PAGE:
Want to strengthen your social justice game? Well the hosts of Do You Even Lift, Bro: Men Exercising Social Justice want to help you on that journey. Join Carl and Peter as they explore different topics around the social justice sphere and practice how to be better men, and overall individuals in today’s society.
Join Peter and Carl as they speak with Katana! Katana works in the stripper industry and teaches Peter and Carl about what it’s like to be a stripper. Understanding what women in the industry go through and how to talk about it with other men is a way to exercise social justice!
It’s a cheat day! Peter and Carl take a break for the heavy lifting and snack on some ranting. The topic this time is when men spit in public.
It’s a cheat day! Peter and Carl take a break from the heavy lifting and snack on some ranting. The topic this time is mansplaining!
Join Peter and Carl as they react to their interview with Sonya Renee Taylor and try to figure out this radical self-love thing.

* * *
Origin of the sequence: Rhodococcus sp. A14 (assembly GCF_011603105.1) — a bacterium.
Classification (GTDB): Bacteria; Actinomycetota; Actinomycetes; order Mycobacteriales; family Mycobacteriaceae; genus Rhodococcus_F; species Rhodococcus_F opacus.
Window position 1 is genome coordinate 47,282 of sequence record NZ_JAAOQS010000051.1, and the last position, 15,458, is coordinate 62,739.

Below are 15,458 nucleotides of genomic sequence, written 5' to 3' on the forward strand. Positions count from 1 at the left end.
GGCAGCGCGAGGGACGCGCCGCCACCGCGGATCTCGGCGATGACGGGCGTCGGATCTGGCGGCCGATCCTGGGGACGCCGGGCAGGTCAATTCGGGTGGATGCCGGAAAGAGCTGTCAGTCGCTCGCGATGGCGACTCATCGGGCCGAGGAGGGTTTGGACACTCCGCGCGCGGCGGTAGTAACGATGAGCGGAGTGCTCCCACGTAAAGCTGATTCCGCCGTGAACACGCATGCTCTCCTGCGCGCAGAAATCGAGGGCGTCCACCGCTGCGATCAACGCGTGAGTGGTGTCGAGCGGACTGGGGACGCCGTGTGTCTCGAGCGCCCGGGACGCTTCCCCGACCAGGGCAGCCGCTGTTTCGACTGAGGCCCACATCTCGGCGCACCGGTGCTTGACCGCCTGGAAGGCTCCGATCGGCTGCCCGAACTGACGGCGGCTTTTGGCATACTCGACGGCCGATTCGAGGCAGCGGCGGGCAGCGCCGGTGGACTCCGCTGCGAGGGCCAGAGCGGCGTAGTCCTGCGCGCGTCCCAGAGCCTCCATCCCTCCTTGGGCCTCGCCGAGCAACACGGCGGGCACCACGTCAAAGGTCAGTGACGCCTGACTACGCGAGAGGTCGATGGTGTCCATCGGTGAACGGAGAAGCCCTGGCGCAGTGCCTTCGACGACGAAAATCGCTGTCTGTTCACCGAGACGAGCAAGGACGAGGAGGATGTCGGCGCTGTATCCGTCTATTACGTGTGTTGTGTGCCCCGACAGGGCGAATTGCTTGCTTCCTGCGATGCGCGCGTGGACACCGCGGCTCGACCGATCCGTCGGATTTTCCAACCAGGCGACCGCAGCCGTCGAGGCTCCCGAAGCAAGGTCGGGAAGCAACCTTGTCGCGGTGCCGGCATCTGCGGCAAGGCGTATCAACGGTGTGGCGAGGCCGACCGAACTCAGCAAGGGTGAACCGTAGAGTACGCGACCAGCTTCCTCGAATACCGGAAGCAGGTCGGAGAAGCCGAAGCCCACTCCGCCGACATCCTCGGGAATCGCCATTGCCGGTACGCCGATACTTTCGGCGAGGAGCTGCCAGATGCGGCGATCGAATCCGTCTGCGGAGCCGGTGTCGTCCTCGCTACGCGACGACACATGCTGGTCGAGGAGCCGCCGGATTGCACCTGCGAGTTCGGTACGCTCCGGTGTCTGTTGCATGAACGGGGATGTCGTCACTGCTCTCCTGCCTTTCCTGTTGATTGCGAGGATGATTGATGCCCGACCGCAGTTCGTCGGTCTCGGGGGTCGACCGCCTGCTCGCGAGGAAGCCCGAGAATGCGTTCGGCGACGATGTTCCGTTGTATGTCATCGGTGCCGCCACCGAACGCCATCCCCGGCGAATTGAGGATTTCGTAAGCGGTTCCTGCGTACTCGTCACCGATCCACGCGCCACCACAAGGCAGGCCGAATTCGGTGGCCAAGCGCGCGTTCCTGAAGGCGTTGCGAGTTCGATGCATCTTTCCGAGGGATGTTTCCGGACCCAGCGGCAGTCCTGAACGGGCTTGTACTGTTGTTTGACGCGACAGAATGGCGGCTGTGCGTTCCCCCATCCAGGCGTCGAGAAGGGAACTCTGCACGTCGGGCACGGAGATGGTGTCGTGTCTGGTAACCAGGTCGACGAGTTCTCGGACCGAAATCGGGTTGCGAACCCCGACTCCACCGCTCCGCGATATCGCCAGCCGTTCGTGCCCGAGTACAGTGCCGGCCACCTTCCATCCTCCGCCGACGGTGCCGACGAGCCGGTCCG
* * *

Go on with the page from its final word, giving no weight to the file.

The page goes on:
Join Peter and Carl as the interview Sonya Renee Taylor, the author of The Body is Not an Apology. She’s incredible and helps Peter and Carl figure out how radical self-love can be an awesome process for men exercising social justice.
Join Peter and Carl as they dig into the Men Go Their Own Way community. It’s a little bit scary to tackle a subject that might hit close to home. But doing internal work is an important process for men exercising social justice.
Join Peter and Carl as they talk about the Black Pill community. Although the Black Pill is on the extreme side of masculinity, what are the lessons we can learn about ourselves from the men in this community. They’re joined by a surprise guest! Tune in to find out why it’s important for us to keep an eye on these groups as a way for men to exercise social justice.
We’re back for season 4! Join Peter and Carl as they dive into the importance of understanding the dynamics of white supremacy in our everyday lives. They will be using two different articles to talk directly about how thinking intersectionally about systems of oppression is a necessary component to men exercising social justice.